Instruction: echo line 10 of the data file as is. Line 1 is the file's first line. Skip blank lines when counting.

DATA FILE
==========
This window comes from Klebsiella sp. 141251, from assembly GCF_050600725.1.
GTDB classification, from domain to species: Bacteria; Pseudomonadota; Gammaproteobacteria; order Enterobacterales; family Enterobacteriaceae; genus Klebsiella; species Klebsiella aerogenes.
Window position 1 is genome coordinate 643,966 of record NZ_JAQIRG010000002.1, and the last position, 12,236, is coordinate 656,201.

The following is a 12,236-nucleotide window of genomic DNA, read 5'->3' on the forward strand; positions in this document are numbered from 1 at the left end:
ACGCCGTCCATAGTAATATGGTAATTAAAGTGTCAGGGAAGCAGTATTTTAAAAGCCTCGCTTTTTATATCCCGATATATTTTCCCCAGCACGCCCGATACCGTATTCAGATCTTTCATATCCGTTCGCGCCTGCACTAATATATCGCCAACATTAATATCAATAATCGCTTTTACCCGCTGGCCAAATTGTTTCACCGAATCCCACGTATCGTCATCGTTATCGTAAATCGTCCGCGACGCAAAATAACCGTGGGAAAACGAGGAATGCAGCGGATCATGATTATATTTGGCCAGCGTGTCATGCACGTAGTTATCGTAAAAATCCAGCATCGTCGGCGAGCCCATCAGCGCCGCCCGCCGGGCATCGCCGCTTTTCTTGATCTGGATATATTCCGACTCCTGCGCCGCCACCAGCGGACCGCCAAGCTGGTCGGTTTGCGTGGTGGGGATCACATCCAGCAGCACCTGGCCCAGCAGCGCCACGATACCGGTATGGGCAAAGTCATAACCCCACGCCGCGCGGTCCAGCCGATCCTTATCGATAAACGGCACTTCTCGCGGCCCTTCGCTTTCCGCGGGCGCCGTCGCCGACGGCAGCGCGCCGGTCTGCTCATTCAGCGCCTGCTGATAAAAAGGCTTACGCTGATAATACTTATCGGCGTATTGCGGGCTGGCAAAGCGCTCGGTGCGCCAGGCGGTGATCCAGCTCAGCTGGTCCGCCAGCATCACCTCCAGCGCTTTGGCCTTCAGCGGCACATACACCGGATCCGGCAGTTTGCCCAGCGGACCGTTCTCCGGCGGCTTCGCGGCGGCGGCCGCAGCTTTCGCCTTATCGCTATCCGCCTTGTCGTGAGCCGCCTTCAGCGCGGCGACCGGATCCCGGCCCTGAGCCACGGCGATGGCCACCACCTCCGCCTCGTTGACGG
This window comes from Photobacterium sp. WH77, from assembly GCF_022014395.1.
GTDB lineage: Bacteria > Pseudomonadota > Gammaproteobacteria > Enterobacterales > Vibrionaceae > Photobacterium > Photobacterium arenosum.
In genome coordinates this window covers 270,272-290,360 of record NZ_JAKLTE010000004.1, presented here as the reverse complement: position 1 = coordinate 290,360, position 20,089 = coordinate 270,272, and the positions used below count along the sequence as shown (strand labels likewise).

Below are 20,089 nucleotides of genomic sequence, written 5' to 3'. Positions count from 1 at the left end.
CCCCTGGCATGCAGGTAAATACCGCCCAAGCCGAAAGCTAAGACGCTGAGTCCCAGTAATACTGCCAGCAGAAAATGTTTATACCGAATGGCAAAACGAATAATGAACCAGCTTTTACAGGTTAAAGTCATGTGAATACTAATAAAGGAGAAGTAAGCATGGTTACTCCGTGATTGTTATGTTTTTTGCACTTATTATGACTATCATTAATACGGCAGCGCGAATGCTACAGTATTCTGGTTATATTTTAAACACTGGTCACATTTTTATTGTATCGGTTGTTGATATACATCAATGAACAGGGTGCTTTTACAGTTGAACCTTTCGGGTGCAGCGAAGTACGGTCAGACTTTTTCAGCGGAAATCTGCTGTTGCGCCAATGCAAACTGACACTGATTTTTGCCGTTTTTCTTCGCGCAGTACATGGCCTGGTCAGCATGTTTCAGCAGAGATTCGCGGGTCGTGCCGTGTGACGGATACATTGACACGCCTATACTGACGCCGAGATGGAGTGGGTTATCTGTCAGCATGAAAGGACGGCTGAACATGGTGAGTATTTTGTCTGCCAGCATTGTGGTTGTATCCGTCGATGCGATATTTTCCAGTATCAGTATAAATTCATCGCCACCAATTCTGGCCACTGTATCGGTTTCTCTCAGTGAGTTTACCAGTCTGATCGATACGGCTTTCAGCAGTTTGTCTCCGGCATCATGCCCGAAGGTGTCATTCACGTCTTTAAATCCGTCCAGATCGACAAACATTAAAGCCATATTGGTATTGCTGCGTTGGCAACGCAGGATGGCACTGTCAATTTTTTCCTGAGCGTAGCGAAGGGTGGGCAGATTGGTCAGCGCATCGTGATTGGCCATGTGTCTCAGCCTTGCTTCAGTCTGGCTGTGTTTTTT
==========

CCCCTGGCATGCAGGTAAATACCGCCCAAGCCGAAAGCTAAGACGCTGAGTCCCAGTAATACTGCCAGCAGAAAATGTTTATACCGAATGGCAAAACGAATAATGAACCAGCTTTTACAGGTTAAAGTCATGTGAATACTAATAAAGGAGAAGTAAGCATGGTTACTCCGTGATTGTTATGTTTTTTGCACTTATTATGACTATCATTAATACGGCAGCGCGAATGCTACAGTATTCTGGTTATATTTTAAACACTGGTCACATTTTTATTGTATCGGTTGTTGATATACATCAATGAACAGGGTGCTTTTACAGTTGAACCTTTCGGGTGCAGCGAAGTACGGTCAGACTTTTTCAGCGGAAATCTGCTGTTGCGCCAATGCAAACTGACACTGATTTTTGCCGTTTTTCTTCGCGCAGTACATGGCCTGGTCAGCATGTTTCAGCAGAGATTCGCGGGTCGTGCCGTGTGACGGATACATTGACACGCCTATACTGACGCCGAGATGGAGTGGGTTATCTGTCAGCATGAAAGGACGGCTGAACATGGTGAGTATTTTGTCTGCCAGCATTGTGGTTGTATCCGTCGATGCGATATTTTCCAGTATCAGTATAAATTCATCGCCACCAATTCTGGCCACTGTATCGGTTTCTCTCAGTGAGTTTACCAGTCTGATCGATACGGCTTTCAGCAGTTTGTCTCCGGCATCATGCCCGAAGGTGTCATTCACGTCTTTAAATCCGTCCAGATCGACAAACATTAAAGCCATATTGGTATTGCTGCGTTGGCAACGCAGGATGGCACTGTCAATTTTTTCCTGAGCGTAGCGAAGGGTGGGCAGATTGGTCAGCGCATCGTGATTGGCCATGTGTCTCAGCCTTGCTTCAGTCTGGCTGTGTTTTTT